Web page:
A report on Caprock

Horseshoe Falls, part of the Niagara Escarpment
Sealing of a carbonate platform (reservoir rock) by shales (caprock). The erosion of the shale renders the structure of the trap visible.

More resistant rock type overlying a less resistant rock type, analogous to an upper crust on a cake that is a harder than the underlying layer.

- Caprock
Horseshoe Falls, part of the Niagara Escarpment

6 related topics with Alpha

Overall

A structure map, looking downward, generated by contour map software for an 8,500-ft-deep gas and oil reservoir in the Erath field, Erath, Louisiana. The left-to-right gap near the top indicates a fault line between the blue and green contour lines and the purple, red, and yellow lines. The thin red circular line in the middle indicates the top of the oil reservoir. Because gas rises above oil, this latter line marks the gas-and-oil contact zone.

Petroleum reservoir

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Subsurface accumulation of hydrocarbons contained in porous or fractured rock formations.

Subsurface accumulation of hydrocarbons contained in porous or fractured rock formations.

A structure map, looking downward, generated by contour map software for an 8,500-ft-deep gas and oil reservoir in the Erath field, Erath, Louisiana. The left-to-right gap near the top indicates a fault line between the blue and green contour lines and the purple, red, and yellow lines. The thin red circular line in the middle indicates the top of the oil reservoir. Because gas rises above oil, this latter line marks the gas-and-oil contact zone.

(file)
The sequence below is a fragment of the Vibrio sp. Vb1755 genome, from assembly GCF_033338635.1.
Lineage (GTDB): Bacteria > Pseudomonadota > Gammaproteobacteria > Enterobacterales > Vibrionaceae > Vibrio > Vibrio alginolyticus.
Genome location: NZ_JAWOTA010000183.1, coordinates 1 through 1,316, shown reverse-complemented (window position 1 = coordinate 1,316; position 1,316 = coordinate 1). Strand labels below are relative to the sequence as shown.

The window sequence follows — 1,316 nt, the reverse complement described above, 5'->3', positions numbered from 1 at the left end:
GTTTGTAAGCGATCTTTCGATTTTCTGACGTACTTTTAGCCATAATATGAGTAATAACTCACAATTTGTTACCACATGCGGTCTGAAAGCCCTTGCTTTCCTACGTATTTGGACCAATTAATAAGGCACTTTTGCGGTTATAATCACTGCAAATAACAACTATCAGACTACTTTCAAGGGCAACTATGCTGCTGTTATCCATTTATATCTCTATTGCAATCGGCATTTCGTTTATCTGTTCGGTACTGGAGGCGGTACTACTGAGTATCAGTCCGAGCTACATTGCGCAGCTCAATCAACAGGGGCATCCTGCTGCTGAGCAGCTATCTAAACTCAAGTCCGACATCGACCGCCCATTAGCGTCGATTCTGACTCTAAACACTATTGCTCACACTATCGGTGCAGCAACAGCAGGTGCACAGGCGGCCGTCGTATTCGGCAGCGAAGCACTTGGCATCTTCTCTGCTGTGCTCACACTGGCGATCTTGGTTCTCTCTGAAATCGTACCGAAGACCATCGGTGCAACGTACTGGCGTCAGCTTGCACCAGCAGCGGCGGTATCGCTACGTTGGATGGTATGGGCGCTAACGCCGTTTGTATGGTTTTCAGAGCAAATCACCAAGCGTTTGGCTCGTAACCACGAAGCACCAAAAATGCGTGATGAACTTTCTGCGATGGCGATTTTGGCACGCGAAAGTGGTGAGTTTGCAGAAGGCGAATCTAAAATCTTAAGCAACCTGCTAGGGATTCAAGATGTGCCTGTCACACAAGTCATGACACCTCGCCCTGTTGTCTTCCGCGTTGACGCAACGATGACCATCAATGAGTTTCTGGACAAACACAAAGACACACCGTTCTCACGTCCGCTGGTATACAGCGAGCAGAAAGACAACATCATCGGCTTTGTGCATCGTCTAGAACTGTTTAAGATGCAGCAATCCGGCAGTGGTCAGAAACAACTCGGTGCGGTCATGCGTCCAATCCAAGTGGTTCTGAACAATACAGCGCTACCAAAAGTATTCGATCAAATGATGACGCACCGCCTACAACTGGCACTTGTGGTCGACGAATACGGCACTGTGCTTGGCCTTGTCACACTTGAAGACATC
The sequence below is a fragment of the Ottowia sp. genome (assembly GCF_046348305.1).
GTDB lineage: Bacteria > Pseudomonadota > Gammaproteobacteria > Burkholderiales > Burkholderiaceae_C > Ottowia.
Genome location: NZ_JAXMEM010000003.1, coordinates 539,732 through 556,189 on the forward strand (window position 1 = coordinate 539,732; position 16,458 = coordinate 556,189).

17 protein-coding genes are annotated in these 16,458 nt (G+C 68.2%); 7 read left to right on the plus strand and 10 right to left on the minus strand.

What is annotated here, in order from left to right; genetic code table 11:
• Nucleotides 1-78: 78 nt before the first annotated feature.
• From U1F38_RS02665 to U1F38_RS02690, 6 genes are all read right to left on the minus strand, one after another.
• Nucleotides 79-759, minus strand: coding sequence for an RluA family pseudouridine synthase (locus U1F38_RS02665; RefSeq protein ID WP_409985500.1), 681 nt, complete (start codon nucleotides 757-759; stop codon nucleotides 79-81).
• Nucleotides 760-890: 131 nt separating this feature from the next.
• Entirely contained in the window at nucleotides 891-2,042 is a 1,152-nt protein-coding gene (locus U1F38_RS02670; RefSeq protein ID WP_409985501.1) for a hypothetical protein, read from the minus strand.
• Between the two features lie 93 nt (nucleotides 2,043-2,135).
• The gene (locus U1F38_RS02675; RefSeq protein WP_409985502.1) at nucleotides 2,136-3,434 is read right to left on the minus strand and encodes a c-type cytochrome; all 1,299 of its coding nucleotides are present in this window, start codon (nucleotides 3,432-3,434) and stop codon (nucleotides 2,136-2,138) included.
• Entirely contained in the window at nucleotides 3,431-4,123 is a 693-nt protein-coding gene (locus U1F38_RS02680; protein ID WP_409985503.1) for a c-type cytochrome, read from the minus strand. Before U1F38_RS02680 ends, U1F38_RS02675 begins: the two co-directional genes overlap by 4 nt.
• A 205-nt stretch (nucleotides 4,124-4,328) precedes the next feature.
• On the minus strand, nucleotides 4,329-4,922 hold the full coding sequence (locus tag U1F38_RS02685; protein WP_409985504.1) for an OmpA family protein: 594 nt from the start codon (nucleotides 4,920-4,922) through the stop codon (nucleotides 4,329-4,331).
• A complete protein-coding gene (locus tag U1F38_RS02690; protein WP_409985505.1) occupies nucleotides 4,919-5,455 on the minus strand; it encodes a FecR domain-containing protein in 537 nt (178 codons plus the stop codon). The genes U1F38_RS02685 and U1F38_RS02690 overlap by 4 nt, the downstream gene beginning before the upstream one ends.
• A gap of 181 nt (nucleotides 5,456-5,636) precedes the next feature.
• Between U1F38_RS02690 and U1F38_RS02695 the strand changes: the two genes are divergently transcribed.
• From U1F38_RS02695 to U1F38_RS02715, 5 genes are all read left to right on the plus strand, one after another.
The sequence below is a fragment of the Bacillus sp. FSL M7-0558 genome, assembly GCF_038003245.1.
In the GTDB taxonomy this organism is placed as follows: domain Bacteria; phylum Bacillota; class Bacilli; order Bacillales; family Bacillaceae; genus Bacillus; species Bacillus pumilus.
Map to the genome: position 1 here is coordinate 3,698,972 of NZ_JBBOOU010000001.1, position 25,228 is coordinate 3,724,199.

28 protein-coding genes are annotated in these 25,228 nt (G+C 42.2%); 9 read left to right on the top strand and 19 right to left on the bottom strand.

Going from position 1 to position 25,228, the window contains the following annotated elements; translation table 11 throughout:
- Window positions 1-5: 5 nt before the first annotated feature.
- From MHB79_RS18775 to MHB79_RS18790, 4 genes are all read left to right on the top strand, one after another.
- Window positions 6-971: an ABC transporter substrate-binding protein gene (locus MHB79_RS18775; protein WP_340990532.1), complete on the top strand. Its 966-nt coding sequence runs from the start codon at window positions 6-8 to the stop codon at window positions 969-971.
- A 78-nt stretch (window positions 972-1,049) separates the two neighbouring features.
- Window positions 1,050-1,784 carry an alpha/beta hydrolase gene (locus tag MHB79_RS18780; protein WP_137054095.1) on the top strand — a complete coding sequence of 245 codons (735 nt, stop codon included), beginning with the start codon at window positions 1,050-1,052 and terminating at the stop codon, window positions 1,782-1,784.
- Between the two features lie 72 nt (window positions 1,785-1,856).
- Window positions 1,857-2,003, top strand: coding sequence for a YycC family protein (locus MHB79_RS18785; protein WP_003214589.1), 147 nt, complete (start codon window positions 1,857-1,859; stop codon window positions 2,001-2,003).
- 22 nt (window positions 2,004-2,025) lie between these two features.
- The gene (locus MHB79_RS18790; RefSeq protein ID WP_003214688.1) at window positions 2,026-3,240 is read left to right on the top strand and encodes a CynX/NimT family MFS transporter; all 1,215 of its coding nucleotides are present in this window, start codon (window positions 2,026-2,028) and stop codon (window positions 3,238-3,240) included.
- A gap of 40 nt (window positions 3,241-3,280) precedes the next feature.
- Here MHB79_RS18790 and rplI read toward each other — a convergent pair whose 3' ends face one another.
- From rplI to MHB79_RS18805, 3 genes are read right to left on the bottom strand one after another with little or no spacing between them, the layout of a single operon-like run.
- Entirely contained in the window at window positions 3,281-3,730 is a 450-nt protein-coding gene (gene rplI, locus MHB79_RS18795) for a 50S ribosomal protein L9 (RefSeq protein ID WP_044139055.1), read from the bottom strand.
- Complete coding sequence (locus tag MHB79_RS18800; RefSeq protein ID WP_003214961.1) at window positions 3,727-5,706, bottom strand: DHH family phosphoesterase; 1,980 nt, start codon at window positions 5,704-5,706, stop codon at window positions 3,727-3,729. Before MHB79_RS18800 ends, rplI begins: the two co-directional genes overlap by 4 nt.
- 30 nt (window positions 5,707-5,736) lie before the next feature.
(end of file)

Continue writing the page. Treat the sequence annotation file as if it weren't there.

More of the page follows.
An oil field with dozens of wells. This is the Summerland Oil Field, near Santa Barbara, California, before 1906
Eagle Ford Shale flares visible from space (green and infrared wavelengths), in the arc between "1" and "2", amid cities in southeast Texas in 2012.
Location of the gas fields of Iran
Vučkovec Gas Field facility, Croatia
The drillship Discoverer Enterprise is shown in the background, at work during exploratory phase of a new offshore field. The Offshore Support Vessel Toisa Perseus is shown in the foreground, illustrating part of the complex logistics of offshore oil and gas exploration and production.
Structural trap within an Anticline
Structural trap along a fault plane
Structural-stratigraphic trap in a tilted block draped by mudstones
Stratigraphic trap under an unconformity
Stratigraphic trap in a fossilized coral reef (yellow) sealed by mudstones (green)
Stratigraphic trap around an evaporite (pink) salt dome

In conventional reservoirs, the naturally occurring hydrocarbons, such as crude oil or natural gas, are trapped by overlying rock formations with lower permeability, while in unconventional reservoirs, the rocks have high porosity and low permeability, which keeps the hydrocarbons trapped in place, therefore not requiring a cap rock.

Astronaut photography of Jashak salt dome in the Zagros Mountains in Bushehr Province, Iran (the white area in the middle)

Salt dome

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Type of structural dome formed when salt intrudes into overlying rocks in a process known as diapirism.

Type of structural dome formed when salt intrudes into overlying rocks in a process known as diapirism.